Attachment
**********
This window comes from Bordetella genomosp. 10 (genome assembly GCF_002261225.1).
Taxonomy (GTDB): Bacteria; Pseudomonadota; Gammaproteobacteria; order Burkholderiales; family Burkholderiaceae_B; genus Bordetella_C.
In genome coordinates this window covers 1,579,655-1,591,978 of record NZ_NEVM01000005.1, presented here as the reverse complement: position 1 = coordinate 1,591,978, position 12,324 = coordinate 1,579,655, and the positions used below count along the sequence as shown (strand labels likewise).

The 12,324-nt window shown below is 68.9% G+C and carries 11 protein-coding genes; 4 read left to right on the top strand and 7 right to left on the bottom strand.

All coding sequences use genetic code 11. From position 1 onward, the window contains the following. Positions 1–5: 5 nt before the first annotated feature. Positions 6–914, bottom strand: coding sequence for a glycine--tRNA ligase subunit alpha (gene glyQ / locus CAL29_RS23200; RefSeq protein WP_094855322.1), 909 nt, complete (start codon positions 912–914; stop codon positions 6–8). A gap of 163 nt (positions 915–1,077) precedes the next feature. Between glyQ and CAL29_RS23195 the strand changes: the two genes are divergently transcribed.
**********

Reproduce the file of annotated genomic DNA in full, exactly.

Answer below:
This window comes from Bordetella genomosp. 10 (genome assembly GCF_002261225.1).
Taxonomy (GTDB): Bacteria; Pseudomonadota; Gammaproteobacteria; order Burkholderiales; family Burkholderiaceae_B; genus Bordetella_C.
In genome coordinates this window covers 1,579,655-1,591,978 of record NZ_NEVM01000005.1, presented here as the reverse complement: position 1 = coordinate 1,591,978, position 12,324 = coordinate 1,579,655, and the positions used below count along the sequence as shown (strand labels likewise).

The 12,324-nt window shown below is 68.9% G+C and carries 11 protein-coding genes; 4 read left to right on the top strand and 7 right to left on the bottom strand.

All coding sequences use genetic code 11. From position 1 onward, the window contains the following. Positions 1–5: 5 nt before the first annotated feature. Positions 6–914, bottom strand: coding sequence for a glycine--tRNA ligase subunit alpha (gene glyQ / locus CAL29_RS23200; RefSeq protein WP_094855322.1), 909 nt, complete (start codon positions 912–914; stop codon positions 6–8). A gap of 163 nt (positions 915–1,077) precedes the next feature. Between glyQ and CAL29_RS23195 the strand changes: the two genes are divergently transcribed.